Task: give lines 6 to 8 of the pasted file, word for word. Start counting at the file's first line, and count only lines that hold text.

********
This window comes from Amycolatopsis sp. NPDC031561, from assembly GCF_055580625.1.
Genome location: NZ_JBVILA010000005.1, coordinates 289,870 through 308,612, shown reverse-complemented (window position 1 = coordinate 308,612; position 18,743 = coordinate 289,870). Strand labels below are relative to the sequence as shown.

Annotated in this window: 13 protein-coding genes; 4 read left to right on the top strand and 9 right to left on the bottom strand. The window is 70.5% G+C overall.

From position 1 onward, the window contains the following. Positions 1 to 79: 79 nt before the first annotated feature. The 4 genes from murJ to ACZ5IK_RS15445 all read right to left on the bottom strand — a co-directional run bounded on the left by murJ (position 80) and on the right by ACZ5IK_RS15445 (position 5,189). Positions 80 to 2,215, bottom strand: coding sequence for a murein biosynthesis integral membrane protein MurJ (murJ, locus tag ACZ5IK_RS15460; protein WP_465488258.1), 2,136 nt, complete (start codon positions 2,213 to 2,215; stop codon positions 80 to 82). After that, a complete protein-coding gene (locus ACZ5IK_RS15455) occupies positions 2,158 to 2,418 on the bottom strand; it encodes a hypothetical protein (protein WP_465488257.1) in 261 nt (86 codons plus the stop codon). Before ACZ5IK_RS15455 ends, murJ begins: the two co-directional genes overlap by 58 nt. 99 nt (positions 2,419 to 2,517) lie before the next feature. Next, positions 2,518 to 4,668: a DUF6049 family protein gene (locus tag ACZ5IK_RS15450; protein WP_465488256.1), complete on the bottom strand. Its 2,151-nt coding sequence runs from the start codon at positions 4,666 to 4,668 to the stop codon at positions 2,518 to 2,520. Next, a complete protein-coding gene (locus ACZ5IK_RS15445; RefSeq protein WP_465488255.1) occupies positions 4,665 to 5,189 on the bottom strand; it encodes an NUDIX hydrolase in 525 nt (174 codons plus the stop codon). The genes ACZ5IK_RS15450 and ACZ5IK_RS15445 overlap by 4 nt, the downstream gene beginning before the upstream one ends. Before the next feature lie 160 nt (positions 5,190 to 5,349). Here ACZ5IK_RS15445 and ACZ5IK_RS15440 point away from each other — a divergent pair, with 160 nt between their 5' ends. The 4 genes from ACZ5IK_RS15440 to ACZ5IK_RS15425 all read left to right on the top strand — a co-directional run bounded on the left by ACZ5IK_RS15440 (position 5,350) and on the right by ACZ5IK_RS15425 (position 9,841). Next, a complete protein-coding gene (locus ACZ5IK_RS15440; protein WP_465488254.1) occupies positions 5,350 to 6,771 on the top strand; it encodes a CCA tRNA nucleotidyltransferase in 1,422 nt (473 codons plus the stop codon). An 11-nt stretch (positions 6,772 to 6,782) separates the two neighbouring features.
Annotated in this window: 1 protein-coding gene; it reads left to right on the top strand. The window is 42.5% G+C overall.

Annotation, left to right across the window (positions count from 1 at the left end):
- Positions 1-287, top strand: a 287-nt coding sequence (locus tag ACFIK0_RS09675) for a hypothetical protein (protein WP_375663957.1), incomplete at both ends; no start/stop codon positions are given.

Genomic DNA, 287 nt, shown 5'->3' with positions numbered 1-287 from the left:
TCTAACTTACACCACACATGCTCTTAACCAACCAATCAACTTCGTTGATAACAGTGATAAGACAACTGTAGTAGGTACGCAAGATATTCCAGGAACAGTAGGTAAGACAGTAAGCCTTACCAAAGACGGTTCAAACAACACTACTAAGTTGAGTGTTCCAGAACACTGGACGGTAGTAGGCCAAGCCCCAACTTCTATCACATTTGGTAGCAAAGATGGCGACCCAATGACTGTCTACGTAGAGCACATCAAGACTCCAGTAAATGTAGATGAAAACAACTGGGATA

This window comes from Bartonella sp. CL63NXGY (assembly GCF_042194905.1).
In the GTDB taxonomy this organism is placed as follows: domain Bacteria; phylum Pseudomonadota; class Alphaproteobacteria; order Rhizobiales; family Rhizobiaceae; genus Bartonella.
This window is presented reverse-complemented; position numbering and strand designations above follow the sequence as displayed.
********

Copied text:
Annotation, left to right across the window (positions count from 1 at the left end):
- Positions 1-287, top strand: a 287-nt coding sequence (locus tag ACFIK0_RS09675) for a hypothetical protein (protein WP_375663957.1), incomplete at both ends; no start/stop codon positions are given.

Genomic DNA, 287 nt, shown 5'->3' with positions numbered 1-287 from the left: